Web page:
What are we to make of the ‘shocking‘ incident on a Clithero to Manchester train? Three unruly boys, thought be aged 8 to 11, boarded the train and proceeded to put their feet on the seats. As one observer said, ‘They were being quite cocky.’ An elderly man, believed to be in his seventies, then told the boys to put their feet down. After the pensioner’s intervention, they put their feet back up and ignored a further instruction to take them down.
It appears that the pensioner then handled things badly, first threatening the children with a clip around the ear and then using physical intervention to stop the children misbehaving. A student who observed gave the ultimate condemnation: ‘Man acted like US cop.’ No doubt the full force of the law will descend upon the pensioner in due course.
But there is another side to this incident which, to me, seems to be much more important. Here was a public-spirited man taking an initiative to get some children to behave properly. Others around witnessed the boys’ defiant response. What did they do? So far as we are aware, they did nothing to support the elderly man. The boys’ bad behaviour was clearly not their problem. Their only criticism was of the pensioner.
Our national newspapers followed suit. Pensioner ‘puts boy in armlock’, ‘Man armlocks child‘, ‘Shocking moment‘. Has no-one thought for a microsecond that, ill-advised though the pensioner’s behaviour seems to have been, the problem was caused by three unruly young boys? The British Transport Police are hot in pursuit of the man without a mention of the need for children to behave properly on trains.
Which is the bigger problem for our society? Mad pensioners acting as vigilantes, roaming around streets (and trains) looking for tender young souls to attack? Or is it rather the case that most of us dare not tackle bad behaviour where we see it because we know that we lack the support of bystanders and the instruments of society who should properly support us? As for the parents, the response would be ‘How dare you tell my child what to do?’
Those of us in teaching are all too aware of where the real problems of society lie. And those who criticise teachers seldom experience the difficulties of today’s classrooms. A friend started working in a state primary. The first day he was told by a pupil that he couldn’t tell the child what to do and that if he did his dad would come into the school and beat up the teacher. I remember one teacher locking himself in a cupboard when one parent came into the school to do that. On another occasion an older boy went berserk after having been sent to the head, who telephoned for help while hiding under the desk.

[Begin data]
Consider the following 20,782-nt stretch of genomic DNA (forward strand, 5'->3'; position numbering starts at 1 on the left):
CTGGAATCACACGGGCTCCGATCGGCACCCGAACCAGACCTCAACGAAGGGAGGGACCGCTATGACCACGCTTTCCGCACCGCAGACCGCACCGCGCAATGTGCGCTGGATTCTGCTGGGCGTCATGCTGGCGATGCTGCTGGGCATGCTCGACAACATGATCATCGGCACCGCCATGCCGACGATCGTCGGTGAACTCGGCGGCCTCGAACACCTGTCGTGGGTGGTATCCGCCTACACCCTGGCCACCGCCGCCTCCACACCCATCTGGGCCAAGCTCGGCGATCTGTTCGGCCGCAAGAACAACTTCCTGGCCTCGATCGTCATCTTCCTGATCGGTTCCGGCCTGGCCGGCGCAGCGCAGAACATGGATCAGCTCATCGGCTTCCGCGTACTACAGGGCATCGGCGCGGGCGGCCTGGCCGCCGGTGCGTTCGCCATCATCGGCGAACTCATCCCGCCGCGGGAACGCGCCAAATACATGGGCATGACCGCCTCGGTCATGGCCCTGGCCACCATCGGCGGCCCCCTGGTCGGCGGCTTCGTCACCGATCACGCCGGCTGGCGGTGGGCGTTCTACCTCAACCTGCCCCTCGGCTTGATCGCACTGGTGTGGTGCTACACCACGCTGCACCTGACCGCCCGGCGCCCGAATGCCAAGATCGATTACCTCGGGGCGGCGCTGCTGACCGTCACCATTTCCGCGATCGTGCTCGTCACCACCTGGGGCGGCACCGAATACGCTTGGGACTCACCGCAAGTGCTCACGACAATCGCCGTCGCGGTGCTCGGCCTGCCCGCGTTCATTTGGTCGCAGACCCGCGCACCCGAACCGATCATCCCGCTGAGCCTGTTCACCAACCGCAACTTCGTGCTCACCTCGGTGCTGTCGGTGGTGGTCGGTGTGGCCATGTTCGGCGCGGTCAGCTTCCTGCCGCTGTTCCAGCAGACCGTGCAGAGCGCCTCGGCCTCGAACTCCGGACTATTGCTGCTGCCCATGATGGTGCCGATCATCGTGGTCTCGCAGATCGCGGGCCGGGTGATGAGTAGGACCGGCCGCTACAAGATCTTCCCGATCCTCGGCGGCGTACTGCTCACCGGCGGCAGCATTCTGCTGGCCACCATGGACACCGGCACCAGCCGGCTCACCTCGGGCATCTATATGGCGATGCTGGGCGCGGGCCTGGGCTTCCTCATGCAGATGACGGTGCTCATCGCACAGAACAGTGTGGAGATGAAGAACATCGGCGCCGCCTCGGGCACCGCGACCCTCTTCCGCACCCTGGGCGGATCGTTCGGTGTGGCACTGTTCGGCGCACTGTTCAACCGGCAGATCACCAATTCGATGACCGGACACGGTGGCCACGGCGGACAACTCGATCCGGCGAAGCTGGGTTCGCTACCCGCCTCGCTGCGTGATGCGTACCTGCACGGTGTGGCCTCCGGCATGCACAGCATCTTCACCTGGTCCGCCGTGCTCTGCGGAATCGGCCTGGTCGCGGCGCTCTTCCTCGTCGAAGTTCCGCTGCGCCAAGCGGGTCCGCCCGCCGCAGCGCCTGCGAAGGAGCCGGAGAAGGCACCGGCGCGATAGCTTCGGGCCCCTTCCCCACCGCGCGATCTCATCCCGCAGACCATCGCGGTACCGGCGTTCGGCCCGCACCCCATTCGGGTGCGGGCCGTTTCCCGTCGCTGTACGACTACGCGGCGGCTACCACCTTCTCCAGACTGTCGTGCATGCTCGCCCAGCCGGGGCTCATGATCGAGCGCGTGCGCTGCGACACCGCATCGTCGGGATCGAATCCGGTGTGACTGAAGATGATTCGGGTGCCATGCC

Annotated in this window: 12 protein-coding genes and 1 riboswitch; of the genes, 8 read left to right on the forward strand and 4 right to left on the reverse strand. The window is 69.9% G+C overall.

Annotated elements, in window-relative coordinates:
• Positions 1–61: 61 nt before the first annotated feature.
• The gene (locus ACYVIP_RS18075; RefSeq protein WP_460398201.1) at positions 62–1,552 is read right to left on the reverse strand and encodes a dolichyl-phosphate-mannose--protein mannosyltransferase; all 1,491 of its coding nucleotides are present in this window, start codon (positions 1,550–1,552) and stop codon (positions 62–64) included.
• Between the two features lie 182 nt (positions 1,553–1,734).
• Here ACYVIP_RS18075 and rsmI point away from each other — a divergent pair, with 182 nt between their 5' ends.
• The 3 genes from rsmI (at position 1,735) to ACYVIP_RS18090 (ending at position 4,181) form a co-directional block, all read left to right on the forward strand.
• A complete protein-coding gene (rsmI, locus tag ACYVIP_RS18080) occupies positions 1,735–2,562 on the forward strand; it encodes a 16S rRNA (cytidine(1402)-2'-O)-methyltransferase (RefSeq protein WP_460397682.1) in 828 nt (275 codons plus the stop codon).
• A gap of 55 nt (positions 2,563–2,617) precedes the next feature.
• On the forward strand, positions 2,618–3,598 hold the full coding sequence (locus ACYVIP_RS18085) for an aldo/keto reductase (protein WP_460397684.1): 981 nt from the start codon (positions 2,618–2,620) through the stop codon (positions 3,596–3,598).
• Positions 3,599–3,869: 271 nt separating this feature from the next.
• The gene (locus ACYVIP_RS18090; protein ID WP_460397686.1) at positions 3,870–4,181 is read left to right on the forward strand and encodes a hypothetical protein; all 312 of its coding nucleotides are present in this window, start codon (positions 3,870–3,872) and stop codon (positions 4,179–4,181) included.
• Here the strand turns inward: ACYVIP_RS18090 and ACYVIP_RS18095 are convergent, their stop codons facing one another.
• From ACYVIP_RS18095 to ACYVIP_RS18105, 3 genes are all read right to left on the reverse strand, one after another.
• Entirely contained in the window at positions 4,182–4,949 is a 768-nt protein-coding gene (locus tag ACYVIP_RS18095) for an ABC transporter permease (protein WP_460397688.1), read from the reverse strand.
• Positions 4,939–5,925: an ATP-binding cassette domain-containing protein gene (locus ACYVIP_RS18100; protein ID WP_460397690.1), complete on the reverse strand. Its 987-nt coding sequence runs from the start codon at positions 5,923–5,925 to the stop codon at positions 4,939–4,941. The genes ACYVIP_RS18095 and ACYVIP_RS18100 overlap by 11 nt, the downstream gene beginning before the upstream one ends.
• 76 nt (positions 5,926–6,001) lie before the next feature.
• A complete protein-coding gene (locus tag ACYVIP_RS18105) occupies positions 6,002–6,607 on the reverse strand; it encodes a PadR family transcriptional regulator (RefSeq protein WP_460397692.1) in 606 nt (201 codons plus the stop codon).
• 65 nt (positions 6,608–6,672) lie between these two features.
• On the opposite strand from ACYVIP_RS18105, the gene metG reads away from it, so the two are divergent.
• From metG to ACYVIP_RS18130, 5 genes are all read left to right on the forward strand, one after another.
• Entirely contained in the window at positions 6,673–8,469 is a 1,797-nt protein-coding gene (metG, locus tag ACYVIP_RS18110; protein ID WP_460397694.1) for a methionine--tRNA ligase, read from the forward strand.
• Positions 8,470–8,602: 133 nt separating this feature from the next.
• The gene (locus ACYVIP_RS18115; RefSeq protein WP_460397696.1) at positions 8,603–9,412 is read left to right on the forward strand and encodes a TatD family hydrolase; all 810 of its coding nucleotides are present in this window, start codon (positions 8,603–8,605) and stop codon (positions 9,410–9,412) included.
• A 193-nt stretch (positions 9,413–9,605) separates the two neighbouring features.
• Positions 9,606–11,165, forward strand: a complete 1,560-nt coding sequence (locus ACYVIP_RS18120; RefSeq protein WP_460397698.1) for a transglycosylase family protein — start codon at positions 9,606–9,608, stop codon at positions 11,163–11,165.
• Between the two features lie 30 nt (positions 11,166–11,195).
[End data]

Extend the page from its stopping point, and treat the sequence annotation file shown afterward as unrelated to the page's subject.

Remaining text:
A primary teacher friend in a tough part of Birmingham had two sociopathic children in her Year 1 class. The teacher, a tough nut, contained the situation by long-learned skill and steady attrition. Inevitably most of her day was focused on these children to the detriment of the rest of the class.
Her school had just become part of an academy chain. The head, a man, could do nothing. He could not expel or suspend the children: there are strict targets limiting a head’s ability to exclude a child. Though the children were only six-year-olds he, personally, lacked the tremendous skills that his teacher had. When the children from time to time started throwing chairs around, he deliberately avoided entering the classroom lest his own lack of authority be exposed. In a way, he was just like the pensioner. He could tell the children to to take their feet off the seat but, in the end, there was nothing he could do to make them take any notice.
Ask any teacher. Incidents like this are part of the daily grind. Like the Manchester pensioner, teachers face the nightmare of having to control their classes with no effective means to do so.
Forget rearranging the education systems. Forget academies, forget free schools, forget any other forms of reorganisation. (I am being careful to avoid the G-word.) The real problem in schools is that society has swept away the structures that enable teachers to keep control. Every class of thirty contains a couple of disruptive children that wreck education for the rest. Solve that problem and any school will be as good as the best independent school.